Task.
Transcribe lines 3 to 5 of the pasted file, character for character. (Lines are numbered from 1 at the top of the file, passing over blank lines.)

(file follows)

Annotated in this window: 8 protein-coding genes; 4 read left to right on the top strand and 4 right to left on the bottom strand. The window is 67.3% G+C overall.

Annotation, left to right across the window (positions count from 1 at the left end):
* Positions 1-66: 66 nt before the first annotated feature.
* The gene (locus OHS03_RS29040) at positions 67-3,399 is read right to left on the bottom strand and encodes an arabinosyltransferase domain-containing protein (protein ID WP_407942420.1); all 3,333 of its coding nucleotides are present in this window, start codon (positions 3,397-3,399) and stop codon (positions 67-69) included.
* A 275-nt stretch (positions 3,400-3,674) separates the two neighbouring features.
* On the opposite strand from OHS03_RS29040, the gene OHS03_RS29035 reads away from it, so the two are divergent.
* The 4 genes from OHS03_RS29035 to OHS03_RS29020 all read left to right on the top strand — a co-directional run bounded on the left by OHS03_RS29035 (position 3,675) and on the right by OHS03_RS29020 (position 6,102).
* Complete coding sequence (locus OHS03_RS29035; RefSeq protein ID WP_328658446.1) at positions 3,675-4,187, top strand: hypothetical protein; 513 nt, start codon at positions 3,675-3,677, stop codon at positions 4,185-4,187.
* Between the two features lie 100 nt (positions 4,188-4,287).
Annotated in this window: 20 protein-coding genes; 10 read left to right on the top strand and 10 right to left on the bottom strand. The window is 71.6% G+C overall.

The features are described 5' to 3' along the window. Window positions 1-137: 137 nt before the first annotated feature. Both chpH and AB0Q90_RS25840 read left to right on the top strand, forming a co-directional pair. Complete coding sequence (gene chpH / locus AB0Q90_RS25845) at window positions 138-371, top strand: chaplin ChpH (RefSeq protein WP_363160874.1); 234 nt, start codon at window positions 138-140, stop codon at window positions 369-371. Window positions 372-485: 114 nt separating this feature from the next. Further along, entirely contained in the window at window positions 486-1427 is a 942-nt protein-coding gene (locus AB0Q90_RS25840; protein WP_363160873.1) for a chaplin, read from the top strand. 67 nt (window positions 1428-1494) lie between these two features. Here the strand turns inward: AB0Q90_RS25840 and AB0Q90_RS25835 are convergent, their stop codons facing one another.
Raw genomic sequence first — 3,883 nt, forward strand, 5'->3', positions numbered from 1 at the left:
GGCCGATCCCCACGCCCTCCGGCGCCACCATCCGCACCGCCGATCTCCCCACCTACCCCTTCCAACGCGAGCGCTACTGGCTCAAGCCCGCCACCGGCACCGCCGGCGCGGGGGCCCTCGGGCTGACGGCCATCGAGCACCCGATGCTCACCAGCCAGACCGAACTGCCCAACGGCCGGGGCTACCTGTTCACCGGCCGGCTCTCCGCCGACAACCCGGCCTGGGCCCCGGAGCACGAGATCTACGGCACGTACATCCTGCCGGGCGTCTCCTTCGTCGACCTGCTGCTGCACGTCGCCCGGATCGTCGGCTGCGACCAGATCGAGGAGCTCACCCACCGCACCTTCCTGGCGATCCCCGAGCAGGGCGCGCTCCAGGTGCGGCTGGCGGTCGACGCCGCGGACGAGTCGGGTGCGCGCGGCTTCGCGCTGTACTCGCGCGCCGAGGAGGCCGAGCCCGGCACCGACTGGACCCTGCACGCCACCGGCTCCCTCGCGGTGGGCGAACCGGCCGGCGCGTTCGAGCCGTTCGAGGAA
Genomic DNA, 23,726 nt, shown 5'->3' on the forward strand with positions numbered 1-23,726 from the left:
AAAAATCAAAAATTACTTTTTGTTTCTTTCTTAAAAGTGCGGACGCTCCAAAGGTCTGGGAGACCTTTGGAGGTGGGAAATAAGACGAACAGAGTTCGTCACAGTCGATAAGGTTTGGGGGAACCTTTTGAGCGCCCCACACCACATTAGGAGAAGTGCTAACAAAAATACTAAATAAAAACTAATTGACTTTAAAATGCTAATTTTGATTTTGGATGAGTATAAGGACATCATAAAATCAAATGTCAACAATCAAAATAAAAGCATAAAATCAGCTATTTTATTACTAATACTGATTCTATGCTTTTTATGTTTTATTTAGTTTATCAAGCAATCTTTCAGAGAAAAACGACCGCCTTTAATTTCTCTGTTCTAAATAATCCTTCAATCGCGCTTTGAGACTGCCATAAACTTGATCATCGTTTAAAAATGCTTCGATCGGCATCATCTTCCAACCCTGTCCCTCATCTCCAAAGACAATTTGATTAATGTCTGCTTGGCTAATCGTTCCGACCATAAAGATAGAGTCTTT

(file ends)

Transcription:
* Positions 1-66: 66 nt before the first annotated feature.
* The gene (locus OHS03_RS29040) at positions 67-3,399 is read right to left on the bottom strand and encodes an arabinosyltransferase domain-containing protein (protein ID WP_407942420.1); all 3,333 of its coding nucleotides are present in this window, start codon (positions 3,397-3,399) and stop codon (positions 67-69) included.
* A 275-nt stretch (positions 3,400-3,674) separates the two neighbouring features.